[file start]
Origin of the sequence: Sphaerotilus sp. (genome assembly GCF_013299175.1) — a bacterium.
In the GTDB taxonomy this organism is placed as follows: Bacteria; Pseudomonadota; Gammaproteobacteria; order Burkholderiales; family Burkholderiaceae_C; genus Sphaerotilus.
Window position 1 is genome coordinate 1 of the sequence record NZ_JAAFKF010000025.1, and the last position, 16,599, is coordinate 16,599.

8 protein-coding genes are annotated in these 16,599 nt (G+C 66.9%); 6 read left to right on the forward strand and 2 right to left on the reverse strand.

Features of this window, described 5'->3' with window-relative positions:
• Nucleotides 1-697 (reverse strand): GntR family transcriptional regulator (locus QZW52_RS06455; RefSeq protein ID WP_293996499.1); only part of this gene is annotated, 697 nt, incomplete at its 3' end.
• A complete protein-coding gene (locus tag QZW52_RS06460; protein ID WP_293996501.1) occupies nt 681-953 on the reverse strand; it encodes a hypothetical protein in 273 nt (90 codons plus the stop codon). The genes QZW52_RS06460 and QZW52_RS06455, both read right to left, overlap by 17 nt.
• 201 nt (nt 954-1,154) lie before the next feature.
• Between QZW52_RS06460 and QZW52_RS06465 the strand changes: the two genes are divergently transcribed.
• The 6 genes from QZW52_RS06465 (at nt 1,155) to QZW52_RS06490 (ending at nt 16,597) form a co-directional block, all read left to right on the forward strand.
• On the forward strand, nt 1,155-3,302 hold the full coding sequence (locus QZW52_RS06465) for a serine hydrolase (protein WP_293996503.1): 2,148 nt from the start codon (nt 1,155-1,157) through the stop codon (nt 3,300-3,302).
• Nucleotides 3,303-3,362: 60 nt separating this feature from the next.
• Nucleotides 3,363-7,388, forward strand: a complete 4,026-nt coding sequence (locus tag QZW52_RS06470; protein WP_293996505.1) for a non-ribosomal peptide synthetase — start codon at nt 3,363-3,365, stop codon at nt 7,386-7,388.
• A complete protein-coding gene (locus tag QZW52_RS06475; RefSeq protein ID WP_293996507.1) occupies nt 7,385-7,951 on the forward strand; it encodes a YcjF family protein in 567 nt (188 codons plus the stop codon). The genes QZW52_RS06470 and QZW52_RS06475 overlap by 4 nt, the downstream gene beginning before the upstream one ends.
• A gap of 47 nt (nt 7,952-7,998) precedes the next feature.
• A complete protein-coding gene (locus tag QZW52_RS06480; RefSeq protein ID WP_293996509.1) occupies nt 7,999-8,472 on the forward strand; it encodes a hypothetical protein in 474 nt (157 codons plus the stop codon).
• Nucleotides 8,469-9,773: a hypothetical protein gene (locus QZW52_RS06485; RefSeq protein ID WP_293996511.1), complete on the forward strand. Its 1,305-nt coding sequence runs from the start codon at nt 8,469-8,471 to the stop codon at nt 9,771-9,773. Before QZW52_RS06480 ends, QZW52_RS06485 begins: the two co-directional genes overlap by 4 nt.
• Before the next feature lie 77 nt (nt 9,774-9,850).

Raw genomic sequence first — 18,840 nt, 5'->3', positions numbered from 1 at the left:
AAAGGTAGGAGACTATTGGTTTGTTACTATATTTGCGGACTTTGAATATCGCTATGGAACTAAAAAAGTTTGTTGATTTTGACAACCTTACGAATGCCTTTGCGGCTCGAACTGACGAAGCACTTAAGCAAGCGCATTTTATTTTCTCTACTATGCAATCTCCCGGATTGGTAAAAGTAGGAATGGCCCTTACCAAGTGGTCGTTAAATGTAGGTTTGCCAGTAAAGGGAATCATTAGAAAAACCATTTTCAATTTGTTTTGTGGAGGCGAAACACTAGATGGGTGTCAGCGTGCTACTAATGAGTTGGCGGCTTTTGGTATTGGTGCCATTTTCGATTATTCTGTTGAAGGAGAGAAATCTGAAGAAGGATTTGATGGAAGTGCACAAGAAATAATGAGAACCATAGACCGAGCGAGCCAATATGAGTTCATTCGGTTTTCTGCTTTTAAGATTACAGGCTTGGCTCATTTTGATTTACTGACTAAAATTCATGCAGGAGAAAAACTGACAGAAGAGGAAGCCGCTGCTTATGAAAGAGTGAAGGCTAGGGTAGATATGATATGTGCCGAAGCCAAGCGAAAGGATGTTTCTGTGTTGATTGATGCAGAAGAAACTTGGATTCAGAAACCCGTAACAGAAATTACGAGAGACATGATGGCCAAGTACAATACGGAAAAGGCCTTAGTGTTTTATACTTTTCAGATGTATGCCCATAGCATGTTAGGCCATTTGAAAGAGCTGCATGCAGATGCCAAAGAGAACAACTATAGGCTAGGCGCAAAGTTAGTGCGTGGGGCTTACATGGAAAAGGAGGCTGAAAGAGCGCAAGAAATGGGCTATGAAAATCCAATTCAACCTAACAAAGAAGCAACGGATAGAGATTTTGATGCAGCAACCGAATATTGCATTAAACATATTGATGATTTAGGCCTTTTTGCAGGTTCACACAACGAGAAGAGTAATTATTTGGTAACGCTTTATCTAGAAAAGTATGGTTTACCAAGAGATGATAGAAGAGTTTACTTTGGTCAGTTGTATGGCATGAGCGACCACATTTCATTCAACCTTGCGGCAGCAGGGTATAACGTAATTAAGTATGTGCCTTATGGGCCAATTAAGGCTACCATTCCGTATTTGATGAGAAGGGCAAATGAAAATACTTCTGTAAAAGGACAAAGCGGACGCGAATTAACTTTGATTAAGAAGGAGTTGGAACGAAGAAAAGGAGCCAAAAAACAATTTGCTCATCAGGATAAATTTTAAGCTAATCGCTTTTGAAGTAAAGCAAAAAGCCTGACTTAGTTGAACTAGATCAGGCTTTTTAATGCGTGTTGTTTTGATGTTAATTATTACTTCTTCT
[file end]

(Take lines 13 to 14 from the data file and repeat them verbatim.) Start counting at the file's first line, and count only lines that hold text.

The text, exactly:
• Nucleotides 3,363-7,388, forward strand: a complete 4,026-nt coding sequence (locus tag QZW52_RS06470; protein WP_293996505.1) for a non-ribosomal peptide synthetase — start codon at nt 3,363-3,365, stop codon at nt 7,386-7,388.
• A complete protein-coding gene (locus tag QZW52_RS06475; RefSeq protein ID WP_293996507.1) occupies nt 7,385-7,951 on the forward strand; it encodes a YcjF family protein in 567 nt (188 codons plus the stop codon). The genes QZW52_RS06470 and QZW52_RS06475 overlap by 4 nt, the downstream gene beginning before the upstream one ends.